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A large-scale, collaborative study (PREPARE) has found that using a 12-gene pharmacogenetic (PGx) panel to preemptively screen all patients reduces adverse drug events significantly. The study also demonstrated feasibility of such testing, as it included 18 hospitals, nine community health centers, and 28 community pharmacies in seven European countries.

As the authors write, “Several studies, including randomized control trials, have shown that individualizing drug therapy on the basis of pharmacogenetic testing leads to improved patients outcomes for specific drug -gene combinations.”

The drugs with known variations that are worth testing for include abacavir (NEJM 2008), warfarin (NEJM 2013), and thiopurine treatment of inflammatory bowel disease (Gastroenterology 2015). However, there has been debate about its clinical utility.

Pharmacogenetics has been held back by such hurdles as, “The lack of standardized testing methods and data analytics, poorly informed payer perceptions, and misconceptions held by both the public and healthcare industry professionals give rise to many questions and ambiguities,” according to an Inside Precision Medicine report.

This study looked at a wide implementation of PGx screening in a general population.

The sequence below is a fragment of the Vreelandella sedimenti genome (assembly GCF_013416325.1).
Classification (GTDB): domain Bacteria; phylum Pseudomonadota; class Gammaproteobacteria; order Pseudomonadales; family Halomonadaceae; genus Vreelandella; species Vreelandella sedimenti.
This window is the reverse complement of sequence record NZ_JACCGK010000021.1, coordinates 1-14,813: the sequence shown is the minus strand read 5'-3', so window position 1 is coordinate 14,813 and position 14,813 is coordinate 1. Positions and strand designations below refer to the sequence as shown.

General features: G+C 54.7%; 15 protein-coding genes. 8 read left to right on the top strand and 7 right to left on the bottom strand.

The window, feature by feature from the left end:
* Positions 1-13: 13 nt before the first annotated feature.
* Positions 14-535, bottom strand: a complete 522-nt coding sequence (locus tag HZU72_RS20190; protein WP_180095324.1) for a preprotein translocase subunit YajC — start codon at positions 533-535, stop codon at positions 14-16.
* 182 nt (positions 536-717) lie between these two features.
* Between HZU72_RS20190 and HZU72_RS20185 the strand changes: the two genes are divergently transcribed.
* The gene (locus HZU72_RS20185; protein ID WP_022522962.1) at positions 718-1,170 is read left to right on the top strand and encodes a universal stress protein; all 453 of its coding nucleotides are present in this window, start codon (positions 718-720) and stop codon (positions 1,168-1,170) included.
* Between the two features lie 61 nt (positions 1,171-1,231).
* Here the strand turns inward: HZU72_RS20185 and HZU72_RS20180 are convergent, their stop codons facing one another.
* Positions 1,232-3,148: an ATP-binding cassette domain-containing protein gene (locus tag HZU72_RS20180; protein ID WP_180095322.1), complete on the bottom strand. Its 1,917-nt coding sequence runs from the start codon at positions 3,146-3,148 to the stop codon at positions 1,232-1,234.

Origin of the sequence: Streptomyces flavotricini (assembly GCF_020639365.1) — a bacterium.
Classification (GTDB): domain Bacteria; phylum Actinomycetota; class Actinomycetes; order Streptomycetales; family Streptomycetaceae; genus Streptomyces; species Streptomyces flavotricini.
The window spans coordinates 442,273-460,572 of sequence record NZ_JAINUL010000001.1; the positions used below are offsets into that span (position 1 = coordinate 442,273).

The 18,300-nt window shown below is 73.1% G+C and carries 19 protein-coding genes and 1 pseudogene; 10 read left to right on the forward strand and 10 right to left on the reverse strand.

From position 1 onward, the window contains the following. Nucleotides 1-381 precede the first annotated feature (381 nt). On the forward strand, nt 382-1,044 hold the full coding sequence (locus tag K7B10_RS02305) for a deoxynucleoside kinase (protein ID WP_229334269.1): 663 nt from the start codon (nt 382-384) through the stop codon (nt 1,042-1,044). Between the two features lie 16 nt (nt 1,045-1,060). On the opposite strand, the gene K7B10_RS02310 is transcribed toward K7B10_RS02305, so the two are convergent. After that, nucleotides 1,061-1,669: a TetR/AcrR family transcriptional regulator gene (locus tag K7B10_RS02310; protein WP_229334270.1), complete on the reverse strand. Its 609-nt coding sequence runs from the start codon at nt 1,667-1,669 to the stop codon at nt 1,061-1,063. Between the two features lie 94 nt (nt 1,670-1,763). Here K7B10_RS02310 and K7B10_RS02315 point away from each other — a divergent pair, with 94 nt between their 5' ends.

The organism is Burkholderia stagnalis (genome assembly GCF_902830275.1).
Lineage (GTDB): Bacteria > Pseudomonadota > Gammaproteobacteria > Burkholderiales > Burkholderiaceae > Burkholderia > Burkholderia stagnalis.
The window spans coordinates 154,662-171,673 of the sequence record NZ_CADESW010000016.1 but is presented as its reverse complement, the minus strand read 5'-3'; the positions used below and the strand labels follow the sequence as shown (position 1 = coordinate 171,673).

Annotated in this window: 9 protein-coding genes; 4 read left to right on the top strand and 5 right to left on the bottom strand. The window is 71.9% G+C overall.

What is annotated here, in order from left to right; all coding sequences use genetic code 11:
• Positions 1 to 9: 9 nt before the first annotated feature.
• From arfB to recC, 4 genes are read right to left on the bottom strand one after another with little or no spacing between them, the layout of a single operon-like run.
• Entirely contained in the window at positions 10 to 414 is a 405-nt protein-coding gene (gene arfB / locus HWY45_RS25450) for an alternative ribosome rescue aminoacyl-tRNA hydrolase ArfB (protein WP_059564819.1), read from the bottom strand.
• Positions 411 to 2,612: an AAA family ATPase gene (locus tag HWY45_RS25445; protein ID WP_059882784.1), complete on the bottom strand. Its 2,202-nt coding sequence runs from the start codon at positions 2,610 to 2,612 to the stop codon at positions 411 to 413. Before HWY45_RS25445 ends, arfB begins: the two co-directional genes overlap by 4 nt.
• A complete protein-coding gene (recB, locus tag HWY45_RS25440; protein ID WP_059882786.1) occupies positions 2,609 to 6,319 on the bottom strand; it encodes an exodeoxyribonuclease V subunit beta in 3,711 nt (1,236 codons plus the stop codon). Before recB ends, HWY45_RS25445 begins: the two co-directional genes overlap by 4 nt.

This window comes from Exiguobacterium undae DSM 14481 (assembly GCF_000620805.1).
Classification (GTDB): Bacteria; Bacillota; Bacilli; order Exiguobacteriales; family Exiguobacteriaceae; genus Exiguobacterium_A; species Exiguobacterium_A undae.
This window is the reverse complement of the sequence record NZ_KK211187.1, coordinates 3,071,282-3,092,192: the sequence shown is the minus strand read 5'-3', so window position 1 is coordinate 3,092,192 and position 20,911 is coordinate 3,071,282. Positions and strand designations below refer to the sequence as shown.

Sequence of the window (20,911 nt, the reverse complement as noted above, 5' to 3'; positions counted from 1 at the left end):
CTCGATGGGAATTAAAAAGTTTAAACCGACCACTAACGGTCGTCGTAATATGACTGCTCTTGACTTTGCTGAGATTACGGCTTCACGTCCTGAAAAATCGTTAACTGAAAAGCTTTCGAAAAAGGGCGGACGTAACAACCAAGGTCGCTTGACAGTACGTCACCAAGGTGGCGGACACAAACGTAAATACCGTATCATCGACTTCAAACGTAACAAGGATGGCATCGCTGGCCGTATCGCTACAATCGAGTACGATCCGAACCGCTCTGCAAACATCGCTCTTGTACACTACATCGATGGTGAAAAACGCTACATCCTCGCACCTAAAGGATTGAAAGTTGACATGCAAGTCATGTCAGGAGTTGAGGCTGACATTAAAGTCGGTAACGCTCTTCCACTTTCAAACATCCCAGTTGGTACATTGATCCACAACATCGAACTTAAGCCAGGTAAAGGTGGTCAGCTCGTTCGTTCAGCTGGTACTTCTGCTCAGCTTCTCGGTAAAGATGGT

As the authors point out, “Consortia such as the Dutch Pharmacogenetics Working Group (DPWG) and the Clinical Pharmacogenetics Implementation Consortium have created guidelines based on evidence from the literature, which include more than 100 gene-drug pairs.”

The PREPARE study was a cluster-randomized, crossover implementation study conducted in Austria, Greece, Italy, the Netherlands, Slovenia, Spain and the U.K. It evaluated the clinical utility of a pre-emptive genotyping strategy. The panel they used tested known actionable variants for all drugs present in the DPWG recommendations with the exceptions of abacavir, omeprazole, esomeprazole, lansoprazole, pantoprazole, rabeprozole, and drugs containing estrogen, for various reasons.

Notable, to help health care professionals and subjects prepare for pre-emptive testing, the team did a “systemic survey on current knowledge about pharmacogenomics,” they write. Further, participants were given education at a site-initiation visit.

Between March 7, 2017, and June 30, 2020, 41,696 patients were assessed for eligibility and 6,944 (51·4 % female, 48·6% male; 97·7% self-reported European, Mediterranean, or Middle Eastern ethnicity) were enrolled and assigned to receive genotype-guided drug treatment (n=3342) or standard care (n=3602).

Results were promising. In patients with an actionable test result for the index drug (n=1558), a clinically relevant adverse drug reaction occurred in 152 (21·0%) of 725 patients in the study group and 231 (27·7%) of 833 patients in the control group. For all patients, the incidence was 628 (21·5%) of 2923 patients in the study group and 934 (28·6%) of 3270 patients in the control group.

The authors conclude that: “To our knowledge this is the first study to show the feasibility and benefits of a pharmacogenetic-panel strategy across a diversity of European health-care systems organizations and settings.”

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